"Most High, glorious God, cast Your Light into the darkness of my heart, and grant me a right faith, certain hope and perfect charity, sense and understanding, Lord, so that I may know and do Your holy and true command."
- St. Francis of Assisi: Prayer before the Crucifix
Thursday, November 7, 2013
Why the Pope's embrace of the disfigured man is so powerful
Opinion by the Rev. James Martin, Special to CNN
(CNN)– I could barely look at the photos, but I knew that I must.
Wednesday in St. Peter’s Square, Pope Francis met, embraced and kissed a man suffering from a rare disease called neurofibromatosis, a painful and disfiguring skin condition.
Photos of the Pope hugging a man whose face was blanketed with tumors struck a deep chord in people across the world. When I posted them to my public Facebook page, I received almost 300 comments in the space of a day.
Why do these photos speak to so many people so profoundly? Let me suggest three reasons.
For the Christian, the image of the Pope’s embrace calls up memories of the man whose name Archbishop Jorge Mario Bergoglio chose after his election as Pope: St. Francis of Assisi.
As a young man, riding his horse one day outside of Assisi, Francis came upon a leper, a person suffering from one of the many skin diseases common in the early 13th century.
From childhood Francis had had a horror of lepers. Yet because of an earlier dream in which God had asked Francis to change his life, the formerly dissolute youth saw that something new was being asked of him. He dismounted his horse, pressed a coin into the leper’s hand and kissed him.
When he jumped back on his horse and turned to wave farewell, Francis saw that the leper had disappeared – legend has it that it was Christ.
It was a turning point in the life of Francis of Assisi; from then on he would devote himself to the poor and marginalized. He had embraced, to use Mother Teresa’s famous expression, “Christ in distressing disguise.”
The Pope has done the same; Christians recognize this on a deep level.
More broadly, the Pope’s embrace recalls images of Jesus’ healing of lepers, again a blanket term for a variety of skin diseases common in first-century Judea and Galilee.
In a frequent theme of the Gospels, Jesus of Nazareth not only heals but touches people considered “unclean,” dangerous to be around and unworthy of inclusion in society.
In the Gospel of Mark, a leper begs Jesus for healing, by saying, “If you choose, you can make me clean.”
Mark’s Gospel tells what happened next: “Moved with pity, Jesus stretched out his hand and said to him, ‘I do choose. Be made clean.’ Immediately the leprosy left him and he was made clean.”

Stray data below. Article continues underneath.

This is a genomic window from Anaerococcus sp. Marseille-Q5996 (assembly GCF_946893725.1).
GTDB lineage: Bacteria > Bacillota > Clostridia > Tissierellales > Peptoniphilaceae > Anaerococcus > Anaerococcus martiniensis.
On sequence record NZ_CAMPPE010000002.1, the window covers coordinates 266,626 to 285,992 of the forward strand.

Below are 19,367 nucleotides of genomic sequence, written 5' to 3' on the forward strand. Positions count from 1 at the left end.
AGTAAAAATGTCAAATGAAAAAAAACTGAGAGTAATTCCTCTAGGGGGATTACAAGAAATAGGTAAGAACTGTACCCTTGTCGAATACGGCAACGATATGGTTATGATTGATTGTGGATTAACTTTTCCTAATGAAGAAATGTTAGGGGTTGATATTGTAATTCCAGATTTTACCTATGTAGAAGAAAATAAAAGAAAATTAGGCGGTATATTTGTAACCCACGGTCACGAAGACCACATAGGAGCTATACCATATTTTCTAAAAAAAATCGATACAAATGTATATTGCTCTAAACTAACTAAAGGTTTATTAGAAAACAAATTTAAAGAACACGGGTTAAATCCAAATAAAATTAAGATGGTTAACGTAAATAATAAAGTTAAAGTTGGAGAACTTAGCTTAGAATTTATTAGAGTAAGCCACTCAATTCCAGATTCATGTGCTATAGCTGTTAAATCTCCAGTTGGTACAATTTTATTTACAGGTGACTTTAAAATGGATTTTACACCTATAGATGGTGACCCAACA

But the English translation of this powerful story is weak indeed.
The original Greek word for “moved with pity” is the Greek "splagchnistheis."
This means that Jesus felt compassion in his bowels, the place where the ancients believed that the emotions resided. In other words, Jesus felt it in his guts. This is the kind of compassion we are called to have and to express. This is the kind of compassion we see in the photo of the Pope’s embrace.
Even more broadly, for believers, the Pope’s kiss reminds us of God. This is the way God loves us. God loves us in all our pain, in all our struggles, in all our humanity.
Few of us suffer from such a terrible disease as does the man in the photo; not many of us are physically disfigured. But many of us feel internally disfigured – unworthy of unconditional love. Yet God wants nothing more than to embrace us as tightly as the Pope’s embrace.
In this photo, on a level deeper than we might even be able to recognize, we see an image of God.
In the Parable of the Prodigal Son, Jesus’ tale of a father’s reconciliation with a son, there is a wonderful line. When the wayward son returns home, after squandering his inheritance on a life of debauchery, Jesus says that the father, seeing his son from afar, rushes out to greet him. The original Greek then describes the father doing something wonderful.
The English translation of Luke’s Gospel says that the father “ran and put his arms around him and kissed him.” Again, a literal translation from the original Greek is more beautiful, and will resonate with anyone who sees the photos. "Kai dramōn epepesen epi ton trachēlon autou kai katephilēsen auton" can be translated as “And running, he fell upon his neck and fervently kissed him.”
Do you ever wonder what God’s love is like? Look at Jesus. Look at St. Francis of Assisi. And look at the Pope.